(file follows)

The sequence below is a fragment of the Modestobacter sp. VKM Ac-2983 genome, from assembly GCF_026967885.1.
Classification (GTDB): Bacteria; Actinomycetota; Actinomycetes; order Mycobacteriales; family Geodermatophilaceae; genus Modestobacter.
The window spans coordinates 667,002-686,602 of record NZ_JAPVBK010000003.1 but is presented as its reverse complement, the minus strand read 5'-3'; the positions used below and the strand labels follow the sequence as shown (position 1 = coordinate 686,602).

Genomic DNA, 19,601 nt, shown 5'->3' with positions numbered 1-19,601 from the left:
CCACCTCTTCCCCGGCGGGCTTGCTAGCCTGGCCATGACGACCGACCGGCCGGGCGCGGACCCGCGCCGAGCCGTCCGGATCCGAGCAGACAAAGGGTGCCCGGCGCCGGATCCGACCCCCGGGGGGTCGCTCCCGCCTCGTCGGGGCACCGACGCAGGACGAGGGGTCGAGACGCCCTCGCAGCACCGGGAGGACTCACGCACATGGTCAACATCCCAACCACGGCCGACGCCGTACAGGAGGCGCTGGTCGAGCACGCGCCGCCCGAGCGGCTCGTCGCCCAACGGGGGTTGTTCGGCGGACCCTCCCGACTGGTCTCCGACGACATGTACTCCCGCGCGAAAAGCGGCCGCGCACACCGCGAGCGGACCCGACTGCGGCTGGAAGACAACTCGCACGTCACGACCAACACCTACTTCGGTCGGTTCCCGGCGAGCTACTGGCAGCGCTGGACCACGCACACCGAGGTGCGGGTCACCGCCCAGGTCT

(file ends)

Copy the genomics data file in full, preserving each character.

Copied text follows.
The sequence below is a fragment of the Modestobacter sp. VKM Ac-2983 genome, from assembly GCF_026967885.1.
Classification (GTDB): Bacteria; Actinomycetota; Actinomycetes; order Mycobacteriales; family Geodermatophilaceae; genus Modestobacter.
The window spans coordinates 667,002-686,602 of record NZ_JAPVBK010000003.1 but is presented as its reverse complement, the minus strand read 5'-3'; the positions used below and the strand labels follow the sequence as shown (position 1 = coordinate 686,602).

Genomic DNA, 19,601 nt, shown 5'->3' with positions numbered 1-19,601 from the left:
CCACCTCTTCCCCGGCGGGCTTGCTAGCCTGGCCATGACGACCGACCGGCCGGGCGCGGACCCGCGCCGAGCCGTCCGGATCCGAGCAGACAAAGGGTGCCCGGCGCCGGATCCGACCCCCGGGGGGTCGCTCCCGCCTCGTCGGGGCACCGACGCAGGACGAGGGGTCGAGACGCCCTCGCAGCACCGGGAGGACTCACGCACATGGTCAACATCCCAACCACGGCCGACGCCGTACAGGAGGCGCTGGTCGAGCACGCGCCGCCCGAGCGGCTCGTCGCCCAACGGGGGTTGTTCGGCGGACCCTCCCGACTGGTCTCCGACGACATGTACTCCCGCGCGAAAAGCGGCCGCGCACACCGCGAGCGGACCCGACTGCGGCTGGAAGACAACTCGCACGTCACGACCAACACCTACTTCGGTCGGTTCCCGGCGAGCTACTGGCAGCGCTGGACCACGCACACCGAGGTGCGGGTCACCGCCCAGGTCT